Early Aristocratic or Royal Family Portrait & Original Carved Wooden Frame, probably by Saya Chone
dimensions with frame: 98cm x 83cm
dimensions without frame: 75cm x 59.5cm
This painting, of opaque watercolour on cloth with small applied mica plaques to highlight jewellery (photographed under glass so there is some reflection which is otherwise not there), shows a domestic family scene of an aristocratic Burmese family. Two women of the household and what might be a young prince sits with them. The two women have perfumed flowers in their hair and the one on the right is smoking a thick cheroot. Each figure wears jewellery and the make figure wears a necklace, partly obscured, which hangs down to his stomach and is typical of royal jewellery. The three sits on a raised platform covered luxuriantly with patterned cloth and trimmed with lace. One curious element is that the central figure, a female, wears a set of keys on her arm, suspended from cloth over her right shoulder.
It is unsigned but is almost certainly by the Mandalay Saya Chone (1866–1917) a court painter to King Thibaw. The painting is large. Raynard (2009, p. 30) mentions that most of Chine’s royal family portraits are in the range of 60cm by 60cm, which makes this painting even larger than the typical royal family portraits, and that they often incorporate sequins or small stones to serve as highlights, and they are in heavy wooden frames, as is the case with the example here.
As Ranard (2009, p. 26) says, Chone and others like him traversed the colonial age. Portraiture became fashionable during the reigns of Kings Mindon and Thibaw. Royal family members, courtiers and aristocrats began to commission portraits of themselves. Saya Chone studied Western styles of portraiture during his time at Thibaw’s court but within three years of Chone’s engagement at court, the King had been deposed by the British. Chone had to find other employment and so began painting portraits of other wealthy patrons as well as scenes around the palace in Mandalay.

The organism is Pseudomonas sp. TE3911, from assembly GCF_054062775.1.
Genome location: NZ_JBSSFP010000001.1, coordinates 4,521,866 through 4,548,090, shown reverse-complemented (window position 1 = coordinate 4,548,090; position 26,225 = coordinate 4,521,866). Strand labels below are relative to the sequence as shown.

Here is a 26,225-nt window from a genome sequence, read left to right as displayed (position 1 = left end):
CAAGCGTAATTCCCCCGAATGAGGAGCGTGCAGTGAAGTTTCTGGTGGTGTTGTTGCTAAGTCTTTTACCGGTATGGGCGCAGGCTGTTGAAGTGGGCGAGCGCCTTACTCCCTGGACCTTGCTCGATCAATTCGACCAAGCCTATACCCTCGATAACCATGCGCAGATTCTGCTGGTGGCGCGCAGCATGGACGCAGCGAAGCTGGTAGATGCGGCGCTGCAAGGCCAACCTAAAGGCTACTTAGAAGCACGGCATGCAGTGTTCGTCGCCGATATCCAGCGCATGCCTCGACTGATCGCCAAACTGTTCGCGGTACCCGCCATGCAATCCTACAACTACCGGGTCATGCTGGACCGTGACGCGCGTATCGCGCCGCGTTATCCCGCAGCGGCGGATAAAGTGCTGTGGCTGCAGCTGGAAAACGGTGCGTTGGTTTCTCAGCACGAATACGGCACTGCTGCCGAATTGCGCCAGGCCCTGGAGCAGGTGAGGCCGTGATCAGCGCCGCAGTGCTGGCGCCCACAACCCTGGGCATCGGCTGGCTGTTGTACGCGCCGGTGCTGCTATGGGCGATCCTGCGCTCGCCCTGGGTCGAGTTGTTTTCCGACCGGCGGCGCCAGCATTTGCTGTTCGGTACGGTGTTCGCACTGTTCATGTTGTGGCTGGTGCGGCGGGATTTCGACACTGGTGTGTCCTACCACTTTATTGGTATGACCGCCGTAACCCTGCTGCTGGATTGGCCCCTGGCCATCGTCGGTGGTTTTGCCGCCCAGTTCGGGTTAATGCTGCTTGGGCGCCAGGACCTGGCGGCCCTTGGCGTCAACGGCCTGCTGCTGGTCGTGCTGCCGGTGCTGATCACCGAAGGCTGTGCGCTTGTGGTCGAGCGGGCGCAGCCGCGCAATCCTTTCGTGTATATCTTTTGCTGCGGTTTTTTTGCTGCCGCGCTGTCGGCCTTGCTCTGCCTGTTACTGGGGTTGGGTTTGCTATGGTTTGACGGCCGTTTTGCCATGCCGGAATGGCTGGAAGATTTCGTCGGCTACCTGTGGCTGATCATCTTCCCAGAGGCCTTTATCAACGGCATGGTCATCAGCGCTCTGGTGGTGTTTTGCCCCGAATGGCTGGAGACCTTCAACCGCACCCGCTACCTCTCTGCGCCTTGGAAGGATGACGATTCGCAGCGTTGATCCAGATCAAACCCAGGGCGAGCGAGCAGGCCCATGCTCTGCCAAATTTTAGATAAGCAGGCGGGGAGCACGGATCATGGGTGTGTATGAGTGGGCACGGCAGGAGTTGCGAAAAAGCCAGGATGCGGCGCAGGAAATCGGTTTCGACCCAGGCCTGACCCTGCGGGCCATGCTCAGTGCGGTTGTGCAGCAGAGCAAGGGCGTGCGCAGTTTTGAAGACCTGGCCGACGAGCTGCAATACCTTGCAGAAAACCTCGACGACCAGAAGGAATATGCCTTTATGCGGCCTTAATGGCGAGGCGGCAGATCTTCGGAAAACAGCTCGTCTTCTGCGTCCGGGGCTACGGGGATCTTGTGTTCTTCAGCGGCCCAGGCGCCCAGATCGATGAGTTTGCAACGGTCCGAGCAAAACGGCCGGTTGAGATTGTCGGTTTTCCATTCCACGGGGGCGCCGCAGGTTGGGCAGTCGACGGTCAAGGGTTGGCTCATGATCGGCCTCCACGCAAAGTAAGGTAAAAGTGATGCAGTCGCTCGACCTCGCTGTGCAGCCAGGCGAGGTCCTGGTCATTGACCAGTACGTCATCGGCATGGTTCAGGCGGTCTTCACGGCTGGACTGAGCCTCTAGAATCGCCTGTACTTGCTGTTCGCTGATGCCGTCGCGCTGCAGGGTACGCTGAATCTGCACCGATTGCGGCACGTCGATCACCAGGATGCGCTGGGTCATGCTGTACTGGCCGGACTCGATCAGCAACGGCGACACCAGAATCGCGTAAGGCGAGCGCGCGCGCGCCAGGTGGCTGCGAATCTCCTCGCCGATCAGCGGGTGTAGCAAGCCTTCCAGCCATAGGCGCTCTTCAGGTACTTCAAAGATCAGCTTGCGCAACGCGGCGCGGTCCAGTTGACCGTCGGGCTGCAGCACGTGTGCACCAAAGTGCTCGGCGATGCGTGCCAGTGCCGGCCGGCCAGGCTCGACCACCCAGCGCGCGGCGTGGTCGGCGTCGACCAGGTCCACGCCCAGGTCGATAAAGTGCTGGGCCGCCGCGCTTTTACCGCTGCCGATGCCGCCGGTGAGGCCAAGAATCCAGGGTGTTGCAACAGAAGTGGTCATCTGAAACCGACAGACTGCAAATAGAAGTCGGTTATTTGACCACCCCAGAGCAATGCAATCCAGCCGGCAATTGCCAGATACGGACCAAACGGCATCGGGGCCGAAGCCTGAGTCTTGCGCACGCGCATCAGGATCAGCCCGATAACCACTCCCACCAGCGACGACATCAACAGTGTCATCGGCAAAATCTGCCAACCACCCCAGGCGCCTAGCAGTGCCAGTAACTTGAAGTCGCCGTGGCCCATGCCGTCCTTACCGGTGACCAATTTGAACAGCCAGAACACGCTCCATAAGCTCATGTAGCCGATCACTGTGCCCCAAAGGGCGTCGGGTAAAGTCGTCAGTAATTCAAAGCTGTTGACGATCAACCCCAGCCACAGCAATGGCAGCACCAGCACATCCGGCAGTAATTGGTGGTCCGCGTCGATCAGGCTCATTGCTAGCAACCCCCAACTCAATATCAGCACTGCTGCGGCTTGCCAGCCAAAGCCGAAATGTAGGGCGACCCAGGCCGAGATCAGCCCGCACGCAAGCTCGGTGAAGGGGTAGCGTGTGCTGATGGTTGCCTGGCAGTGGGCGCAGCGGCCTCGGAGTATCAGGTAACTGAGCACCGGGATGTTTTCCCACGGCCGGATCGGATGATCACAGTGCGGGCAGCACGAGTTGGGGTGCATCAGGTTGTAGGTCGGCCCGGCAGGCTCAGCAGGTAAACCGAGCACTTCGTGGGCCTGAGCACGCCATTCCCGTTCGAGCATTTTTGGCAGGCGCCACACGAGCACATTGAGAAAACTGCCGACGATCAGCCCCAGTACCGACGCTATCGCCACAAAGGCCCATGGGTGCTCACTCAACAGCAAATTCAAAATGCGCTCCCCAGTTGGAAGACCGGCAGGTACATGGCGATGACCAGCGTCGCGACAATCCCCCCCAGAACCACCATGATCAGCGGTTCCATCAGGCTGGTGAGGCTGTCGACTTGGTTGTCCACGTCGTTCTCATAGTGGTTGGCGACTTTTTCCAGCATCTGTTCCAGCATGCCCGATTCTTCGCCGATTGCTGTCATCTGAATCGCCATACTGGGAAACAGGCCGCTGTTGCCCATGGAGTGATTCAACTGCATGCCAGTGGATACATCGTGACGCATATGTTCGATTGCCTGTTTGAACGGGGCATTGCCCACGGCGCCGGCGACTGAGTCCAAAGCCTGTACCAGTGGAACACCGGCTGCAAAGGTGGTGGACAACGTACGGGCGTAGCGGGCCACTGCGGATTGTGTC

The painting is in its original wooden frame, which has been extravagantly carved with scrolling foliage and figures peering through foliage in the middle of each side.
The painting is in relatively good condition having been protected under glass. Like all in this genre, is on thin cotton. There is a small tear in the canvas (about 1.5cm long) but no loss. The tear has simply been secured with tape on the reverse and is barely visible from the front. There is some fading and some flaking as might be expected. Ranard (p. 36) says that the condition of the paintings in this genre varies; and that almost none are pristine – the best have small holes here and there. On this score, the painting here must be among the best preserved.
Ranard, A., Burmese Painting: A Linear and Lateral History, Silkworm Books, 2009.Provenance:
UK art market; the painting has almost certainly been in the UK since colonial times.
Inventory no.: 3316